I’ve been studying martial arts for about six years, although you wouldn’t know it to watch me. I’m a beginner in all respects except intention – I can set a house on fire with my will – but learning subtler things takes me quite a while. I am content to learn slowly, mostly because the frustration teaches me far more than success ever has. I think all martial artists have some elaborate story of how they came to the practice; I hear a lot of guys, in particular, say that they had always been interested in it, had grown up with posters of Bruce Lee above their bed. These are the guys who used to bring the throwing-star catalogue to class in high school and brag about the nunchakus in their locker. I was friends with those guys, but that’s not why I started training. And unlike most women, my interest didn’t come from a fear of being mugged late at night on my way home from a party, either. I got interested in martial arts because of this single scene, the Night Fight, in one of my favorite movies of all time. Click here to watch.
Corny, yes. But aren’t they beautiful? The precision, the focus, the complete habitation of one’s body and the sense of being utterly present, of having one’s mind and arms and legs and back and chest and intentions and experience all moving in unison for a common purpose – this is what appealed to me. I am, by nature, a fragmentary person, shape-shifting and often fractured, and it was this sense of wholeness and discipline that drew me in, and has kept me ever since.
All martial artists will tell you: look around, try different styles. The differences exist for a lot of reasons, many of which are historical (e.g. the monks were fighting people who attacked on horseback; the farmers had only tilling implements as weapons; the princess had less muscle mass than her opponents), but often what works for one body or personality type won’t be as effective for another, so the trick is to find the school that works for you. Some people swear cult-like allegiance to their particular form, and waste unbelievable amounts of energy boasting about how their style kicks the ass of X’s, Y’s, and Z’s. Dude – if Z fought X in a dark alley, X would totally kill Z, man, seriously… or even better, No one’s ever won a UFC title doing Wing Chun, man, face it. This is a load of bullshit, and I have no patience for it. The prolonged and dedicated study of any form will lead to knowledge, discovery, and skill on the part of the practitioner. Anyone who is learning martial arts just to kick somebody’s ass has already missed the point. Most teachers will remind students that, ultimately, all form is abandoned; we must train, train, train until the principles become part of who we are, and then we must forget it all and be only in the present situation. Bruce Lee taught that one must take what one needs from different forms, and then leave the rest.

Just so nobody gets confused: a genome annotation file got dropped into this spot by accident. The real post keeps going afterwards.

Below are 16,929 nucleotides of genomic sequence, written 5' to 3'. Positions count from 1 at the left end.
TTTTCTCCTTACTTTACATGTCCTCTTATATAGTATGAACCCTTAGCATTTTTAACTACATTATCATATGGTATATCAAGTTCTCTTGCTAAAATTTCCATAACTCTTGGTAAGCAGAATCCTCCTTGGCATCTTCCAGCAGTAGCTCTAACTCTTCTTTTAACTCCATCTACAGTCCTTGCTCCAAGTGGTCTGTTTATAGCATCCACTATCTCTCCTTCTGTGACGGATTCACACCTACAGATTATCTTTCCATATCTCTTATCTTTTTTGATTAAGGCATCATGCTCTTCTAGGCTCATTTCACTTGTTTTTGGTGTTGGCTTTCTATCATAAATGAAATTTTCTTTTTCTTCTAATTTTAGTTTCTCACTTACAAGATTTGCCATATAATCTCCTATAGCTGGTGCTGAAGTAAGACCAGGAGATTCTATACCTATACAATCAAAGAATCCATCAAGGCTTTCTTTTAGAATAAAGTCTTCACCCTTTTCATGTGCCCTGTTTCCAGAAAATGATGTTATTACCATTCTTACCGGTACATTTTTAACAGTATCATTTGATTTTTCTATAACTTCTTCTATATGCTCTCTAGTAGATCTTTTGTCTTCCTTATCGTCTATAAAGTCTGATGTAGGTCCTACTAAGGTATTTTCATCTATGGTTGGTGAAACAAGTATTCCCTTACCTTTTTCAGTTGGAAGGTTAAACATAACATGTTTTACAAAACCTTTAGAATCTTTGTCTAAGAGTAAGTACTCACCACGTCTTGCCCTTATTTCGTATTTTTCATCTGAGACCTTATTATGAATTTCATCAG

I began with Shaolin Long Fist, mainly because I was clinging to the fantasy of being an action star and wanted to do pretty kicks and fancy things with my fists. I loved the sweat of it, the uniformity of the students (in that we literally wore uniforms), and the tantalizing future goals evidenced by the truly awesome horizontal butterfly kicks of our teacher, whirling through the air six feet up, parallel to the floor. It soon became clear, though, that no actual sparring was going to take place – this was an exhibition form at best, and I realized that what I really wanted to do was hit things, hard.
This led me to muay thai. Muay thai is one of the hardest forms of martial arts, which means “hardest” in the “hard on your body,” “hard on your opponent,” and “hard” in the “unyielding” senses of the word. It comes from Thailand, and has produced some of the more spectacular fighters to make it on the global scene. (The current phenom is Tony Jaa – Panom Yeerum in Thai – who resembles Bruce Lee in many ways but adds a certain acrobatic flair to his already overwhelming physicality. Click here to check out a hokey but impressive little exhibition video.) Most muay thai fighters in Thailand are very young, due to the 100% injury rate – a body can only take and deliver that much abuse for so long.
I loved muay thai, even though the woman I most frequently sparred with got her leg shattered in a competition match and had to undergo several reconstructive surgeries. She can walk again, but her fighting days are over. My teachers were humble and brilliant and kind, and they made me feel safe knowing I had such friendly yet lethal friends around.